I suppose I'm stuck between a rock and a hard place, worried for my career, worried for my health, and just want someone a little older and wiser to give me some unbiased guidance. My main question being this - if I'm signed off with stress - am I effectively ending my career?
     
  2. Practical advice is for someone still teaching to give you -I bowed out long ago.
    But have a look at this link. Skim the first two pages then read on from the big post 24 right to the to end.
    https://community.tes.co.uk/forums/t/145096.aspx?PageIndex=3
    It's the 'Anxious depressed and scared' thread. But look what happened....
    good luck
    non xxx
     
  3. No, in a word.
    Teaching is one of those jobs where things often go pear shaped - it can do terrible things to you.I've been signed off with stress, put on competency procedures, resigned with no job to go to and I still teach!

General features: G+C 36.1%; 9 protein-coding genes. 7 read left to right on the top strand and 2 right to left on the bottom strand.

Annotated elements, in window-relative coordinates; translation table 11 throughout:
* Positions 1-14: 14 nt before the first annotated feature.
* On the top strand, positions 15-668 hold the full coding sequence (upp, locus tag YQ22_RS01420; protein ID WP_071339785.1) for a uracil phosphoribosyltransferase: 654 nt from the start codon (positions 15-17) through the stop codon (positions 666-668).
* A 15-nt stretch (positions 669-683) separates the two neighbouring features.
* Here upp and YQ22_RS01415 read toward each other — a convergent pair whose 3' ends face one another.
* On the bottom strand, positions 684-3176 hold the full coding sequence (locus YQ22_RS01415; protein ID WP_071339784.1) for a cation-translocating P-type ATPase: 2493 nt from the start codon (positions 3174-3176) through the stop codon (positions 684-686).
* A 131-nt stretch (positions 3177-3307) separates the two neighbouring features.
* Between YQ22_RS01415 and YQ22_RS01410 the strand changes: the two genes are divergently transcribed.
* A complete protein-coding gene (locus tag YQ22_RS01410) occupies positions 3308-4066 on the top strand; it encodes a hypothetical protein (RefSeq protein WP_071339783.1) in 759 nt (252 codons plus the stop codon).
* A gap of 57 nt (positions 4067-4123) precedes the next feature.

Take the time you need and talk to your line manager - sounds like you just need to get through the remainder of this academic year and next year will be better.
    A decent head is one that WILL employ you despite having been signed off with stress. You really don't want to work for a head that has a problem with someone being signed off with stress. My current head knows all my history but also knows that I'm a good teacher.
    Your health always comes first - without your health your career will collapse anyway. This is a situation that can be sorted. Look forward to next year as well and see the bigger picture - this is a short term problem.
    Don't know about wiser but late 30s and more than a decade in the teaching game! Good luck.
     
  4. I am currently signed off due to depression as I just physically mentally and emotionally cant face going back in at present.